Wolcum Hevenè King, 25th November 2017
An Atmospheric Evening
Isle of Wight County Press
1st December 2017
Orpheus Singers, under the baton of Philip Fryer, provided the audience with a most enjoyable programme for their ‘Wolcum Hevenè King’ Concert which opened their 25th Anniversary Concert Series. It was a very atmospheric evening, with works performed by candlelight to an appreciative, full house.
Benjamin Britten’s ‘Ceremony of Carols’, sung with Harp accompaniment by Alexander Rider, opened the programme. The choir really brought out the joyous and inventive nature of this piece which consists of 9 medieval carols, mainly in Middle English. The piece opened with the sopranos and altos processing in from the back of the church which created an ethereal atmosphere. There was very good dynamic contrast shown in the ‘Wolcum Yole’ movement. One of my favourite movements was ‘There is no Rose’ interspersed with the haunting ‘Alleluia’ theme. Deborah Coeshott performed the solo ‘That yongë child’ which has a recitative style and Deborah rose to the challenge. In ‘Ballulalow’, we enjoyed Kathy Howells’ plaintive solo and the section where she was accompanied by the choir.
The harp accompaniment really brought the work alive and the harp Interlude movement had a beautiful bell-like quality with glissandi sending shivers down the spine. The deliberate clashing intervals were well marked by the choir in ‘In Freezing Winter Night’ and one could imagine the frosts painted by this setting. There was good balance in the duet from Kathy Howells and Pippa Dice in ‘Spring Carol’. The penultimate movement, ‘Deo Gracias’ was very lively with the Latin passages alternating with an arrangement of Adam lay i-bounden. The whole work showed off Orpheus Singers’ capacity for a great dynamic range of singing.
Adding to the effectiveness of the piece was the Recession in the final movement ‘Hodie Christus natus est’ as gradually all singers disappeared to the back of the church.
After the interval came a real treat in Britten’s ‘Hymn to the Virgin’, which is a short devotional piece composed when he was only 16 years’ old. It is written for 2 antiphonal 4-part choirs. This was my favourite performance of the concert. There was great control shown in the unaccompanied singing with excellent tuning. Once again, the dynamic range demonstrated was good and diction was very clear between choir I, singing in English and choir 2, singing in Latin.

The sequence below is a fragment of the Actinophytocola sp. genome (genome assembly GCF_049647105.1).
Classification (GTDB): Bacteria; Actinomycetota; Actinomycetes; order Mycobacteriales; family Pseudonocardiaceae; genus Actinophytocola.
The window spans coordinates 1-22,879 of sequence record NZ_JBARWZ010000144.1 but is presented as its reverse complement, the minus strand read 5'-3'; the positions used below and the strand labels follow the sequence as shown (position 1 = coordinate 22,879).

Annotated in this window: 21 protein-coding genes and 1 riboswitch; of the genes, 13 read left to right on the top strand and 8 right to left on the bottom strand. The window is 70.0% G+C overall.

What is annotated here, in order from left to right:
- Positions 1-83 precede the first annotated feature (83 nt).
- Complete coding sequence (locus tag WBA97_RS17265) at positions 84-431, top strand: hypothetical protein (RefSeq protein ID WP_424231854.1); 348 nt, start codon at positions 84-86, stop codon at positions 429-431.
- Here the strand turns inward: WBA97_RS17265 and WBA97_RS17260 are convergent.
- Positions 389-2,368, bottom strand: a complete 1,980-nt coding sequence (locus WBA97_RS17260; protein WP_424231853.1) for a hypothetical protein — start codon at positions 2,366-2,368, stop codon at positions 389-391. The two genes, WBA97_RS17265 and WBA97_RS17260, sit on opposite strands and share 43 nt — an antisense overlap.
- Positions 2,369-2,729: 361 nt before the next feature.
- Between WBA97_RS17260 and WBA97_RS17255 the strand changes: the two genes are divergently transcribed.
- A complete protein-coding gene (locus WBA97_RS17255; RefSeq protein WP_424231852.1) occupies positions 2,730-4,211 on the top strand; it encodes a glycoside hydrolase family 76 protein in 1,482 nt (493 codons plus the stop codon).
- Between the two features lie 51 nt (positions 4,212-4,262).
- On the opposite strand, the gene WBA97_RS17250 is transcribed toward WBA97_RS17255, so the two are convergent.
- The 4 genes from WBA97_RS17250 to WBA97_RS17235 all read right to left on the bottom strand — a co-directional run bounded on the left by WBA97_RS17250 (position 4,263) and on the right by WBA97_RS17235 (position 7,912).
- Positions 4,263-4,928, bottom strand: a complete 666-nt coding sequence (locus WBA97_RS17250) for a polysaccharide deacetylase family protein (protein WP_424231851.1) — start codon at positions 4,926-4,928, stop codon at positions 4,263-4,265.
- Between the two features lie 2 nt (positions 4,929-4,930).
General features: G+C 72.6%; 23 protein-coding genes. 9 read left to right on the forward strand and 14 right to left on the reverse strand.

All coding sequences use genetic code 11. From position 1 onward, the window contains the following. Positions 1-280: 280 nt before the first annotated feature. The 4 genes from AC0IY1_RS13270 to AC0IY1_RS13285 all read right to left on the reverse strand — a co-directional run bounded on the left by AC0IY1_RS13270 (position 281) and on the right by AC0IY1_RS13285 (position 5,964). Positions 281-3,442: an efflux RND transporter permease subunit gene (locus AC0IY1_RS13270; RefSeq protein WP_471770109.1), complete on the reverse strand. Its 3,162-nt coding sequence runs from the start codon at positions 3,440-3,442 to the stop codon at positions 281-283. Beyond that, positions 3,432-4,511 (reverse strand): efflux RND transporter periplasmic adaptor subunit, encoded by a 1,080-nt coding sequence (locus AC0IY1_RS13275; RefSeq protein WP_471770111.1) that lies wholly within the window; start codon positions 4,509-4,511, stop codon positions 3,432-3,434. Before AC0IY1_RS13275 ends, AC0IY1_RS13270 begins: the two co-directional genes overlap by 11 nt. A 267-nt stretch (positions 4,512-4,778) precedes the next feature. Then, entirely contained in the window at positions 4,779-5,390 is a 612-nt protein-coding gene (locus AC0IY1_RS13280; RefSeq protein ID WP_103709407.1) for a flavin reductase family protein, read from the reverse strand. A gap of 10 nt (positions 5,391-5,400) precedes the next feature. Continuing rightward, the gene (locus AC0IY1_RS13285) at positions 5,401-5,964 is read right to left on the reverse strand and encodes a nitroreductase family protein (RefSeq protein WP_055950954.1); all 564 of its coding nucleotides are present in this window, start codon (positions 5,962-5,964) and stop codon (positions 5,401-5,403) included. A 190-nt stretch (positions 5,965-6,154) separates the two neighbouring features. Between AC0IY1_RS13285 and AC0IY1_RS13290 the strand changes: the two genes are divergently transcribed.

The concert concluded with Charpentier’s ‘Messe de Minuit Pour Noël’ (Midnight Mass for Christmas). This is a rarely performed Baroque Mass which provided a considerable contrast to the 20th Century works in the Programme. After the complexities of the Britten, the Charpentier had a ‘stripped-back’ feel to it.
Ably accompanied by Merryl Spong, the choir faithfully performed the text with good diction. There was a confident start in the ‘Kyrie’. The homophonic sections in several movements were very successful and the choir kept pace with the constant changes of tempi and negotiated the rhythmic challenges well. In the more exposed sections, more attention could have been paid to blending the sound in the tenor lines. Enjoyable solo sections came from Kathy Howells, Laura Burnett and Deborah Coeshott and their voices balanced well in the trio section.
It is difficult to keep the momentum going in a piece such as this and there were occasional intonation problems in the soprano line in this work. The final movement, ‘Agnus Dei’ had a very pleasing pianissimo on the repeated section. Although I didn’t enjoy the Charpentier as much as the Britten works, the fault probably lay in the setting itself rather than in the choir’s performance of it.
A most enjoyable concert and we look forward to Orpheus Singers’ next concert on 3rd March 2018 at St. Catherine’s Church, Ventnor when they will be performing Music from Orpheus Singers’ first concert 25 years ago and Poulenc’s Gloria.